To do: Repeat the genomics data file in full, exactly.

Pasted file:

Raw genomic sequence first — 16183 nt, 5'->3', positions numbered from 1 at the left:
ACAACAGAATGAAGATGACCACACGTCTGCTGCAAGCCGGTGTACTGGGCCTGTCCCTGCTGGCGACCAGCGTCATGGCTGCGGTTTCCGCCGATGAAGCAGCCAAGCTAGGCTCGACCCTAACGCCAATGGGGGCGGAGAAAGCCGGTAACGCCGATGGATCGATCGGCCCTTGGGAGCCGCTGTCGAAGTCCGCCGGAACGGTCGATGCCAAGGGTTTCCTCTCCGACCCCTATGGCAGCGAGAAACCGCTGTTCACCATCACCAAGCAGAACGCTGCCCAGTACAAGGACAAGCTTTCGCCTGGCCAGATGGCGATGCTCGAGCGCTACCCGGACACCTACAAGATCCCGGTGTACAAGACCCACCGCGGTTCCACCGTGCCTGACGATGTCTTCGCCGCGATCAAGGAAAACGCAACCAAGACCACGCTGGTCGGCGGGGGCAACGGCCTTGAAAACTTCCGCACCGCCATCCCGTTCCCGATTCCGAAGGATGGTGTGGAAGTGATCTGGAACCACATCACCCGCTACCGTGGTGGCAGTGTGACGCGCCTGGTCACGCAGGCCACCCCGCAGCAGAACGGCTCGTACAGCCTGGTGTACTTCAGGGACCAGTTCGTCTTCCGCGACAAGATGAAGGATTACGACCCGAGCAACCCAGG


Raw genomic sequence first — 16183 nt, 5'->3', positions numbered from 1 at the left:
ACAACAGAATGAAGATGACCACACGTCTGCTGCAAGCCGGTGTACTGGGCCTGTCCCTGCTGGCGACCAGCGTCATGGCTGCGGTTTCCGCCGATGAAGCAGCCAAGCTAGGCTCGACCCTAACGCCAATGGGGGCGGAGAAAGCCGGTAACGCCGATGGATCGATCGGCCCTTGGGAGCCGCTGTCGAAGTCCGCCGGAACGGTCGATGCCAAGGGTTTCCTCTCCGACCCCTATGGCAGCGAGAAACCGCTGTTCACCATCACCAAGCAGAACGCTGCCCAGTACAAGGACAAGCTTTCGCCTGGCCAGATGGCGATGCTCGAGCGCTACCCGGACACCTACAAGATCCCGGTGTACAAGACCCACCGCGGTTCCACCGTGCCTGACGATGTCTTCGCCGCGATCAAGGAAAACGCAACCAAGACCACGCTGGTCGGCGGGGGCAACGGCCTTGAAAACTTCCGCACCGCCATCCCGTTCCCGATTCCGAAGGATGGTGTGGAAGTGATCTGGAACCACATCACCCGCTACCGTGGTGGCAGTGTGACGCGCCTGGTCACGCAGGCCACCCCGCAGCAGAACGGCTCGTACAGCCTGGTGTACTTCAGGGACCAGTTCGTCTTCCGCGACAAGATGAAGGATTACGACCCGAGCAACCCAGG